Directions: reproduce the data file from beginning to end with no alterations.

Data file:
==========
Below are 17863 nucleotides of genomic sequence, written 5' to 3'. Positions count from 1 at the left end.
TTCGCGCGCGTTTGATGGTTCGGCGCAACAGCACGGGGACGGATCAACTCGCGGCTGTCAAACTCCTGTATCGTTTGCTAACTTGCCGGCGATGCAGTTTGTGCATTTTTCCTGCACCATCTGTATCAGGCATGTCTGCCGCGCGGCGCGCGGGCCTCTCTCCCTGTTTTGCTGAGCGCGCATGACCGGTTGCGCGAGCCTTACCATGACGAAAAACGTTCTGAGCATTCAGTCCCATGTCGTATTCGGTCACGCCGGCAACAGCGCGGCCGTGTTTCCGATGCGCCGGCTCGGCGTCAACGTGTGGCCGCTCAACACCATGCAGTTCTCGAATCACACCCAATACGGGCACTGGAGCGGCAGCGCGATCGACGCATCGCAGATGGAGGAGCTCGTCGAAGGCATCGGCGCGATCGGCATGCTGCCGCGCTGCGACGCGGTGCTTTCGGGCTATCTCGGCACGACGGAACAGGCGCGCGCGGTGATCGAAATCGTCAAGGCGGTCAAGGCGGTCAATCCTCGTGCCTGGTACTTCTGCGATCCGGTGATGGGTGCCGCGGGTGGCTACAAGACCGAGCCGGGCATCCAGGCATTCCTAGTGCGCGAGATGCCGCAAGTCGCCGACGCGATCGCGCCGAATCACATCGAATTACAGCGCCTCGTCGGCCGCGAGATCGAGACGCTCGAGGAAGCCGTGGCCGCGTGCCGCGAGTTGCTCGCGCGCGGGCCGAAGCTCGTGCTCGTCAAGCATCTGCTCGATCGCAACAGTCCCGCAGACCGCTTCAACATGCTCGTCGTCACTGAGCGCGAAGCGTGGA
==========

Below are 17863 nucleotides of genomic sequence, written 5' to 3'. Positions count from 1 at the left end.
TTCGCGCGCGTTTGATGGTTCGGCGCAACAGCACGGGGACGGATCAACTCGCGGCTGTCAAACTCCTGTATCGTTTGCTAACTTGCCGGCGATGCAGTTTGTGCATTTTTCCTGCACCATCTGTATCAGGCATGTCTGCCGCGCGGCGCGCGGGCCTCTCTCCCTGTTTTGCTGAGCGCGCATGACCGGTTGCGCGAGCCTTACCATGACGAAAAACGTTCTGAGCATTCAGTCCCATGTCGTATTCGGTCACGCCGGCAACAGCGCGGCCGTGTTTCCGATGCGCCGGCTCGGCGTCAACGTGTGGCCGCTCAACACCATGCAGTTCTCGAATCACACCCAATACGGGCACTGGAGCGGCAGCGCGATCGACGCATCGCAGATGGAGGAGCTCGTCGAAGGCATCGGCGCGATCGGCATGCTGCCGCGCTGCGACGCGGTGCTTTCGGGCTATCTCGGCACGACGGAACAGGCGCGCGCGGTGATCGAAATCGTCAAGGCGGTCAAGGCGGTCAATCCTCGTGCCTGGTACTTCTGCGATCCGGTGATGGGTGCCGCGGGTGGCTACAAGACCGAGCCGGGCATCCAGGCATTCCTAGTGCGCGAGATGCCGCAAGTCGCCGACGCGATCGCGCCGAATCACATCGAATTACAGCGCCTCGTCGGCCGCGAGATCGAGACGCTCGAGGAAGCCGTGGCCGCGTGCCGCGAGTTGCTCGCGCGCGGGCCGAAGCTCGTGCTCGTCAAGCATCTGCTCGATCGCAACAGTCCCGCAGACCGCTTCAACATGCTCGTCGTCACTGAGCGCGAAGCGTGGA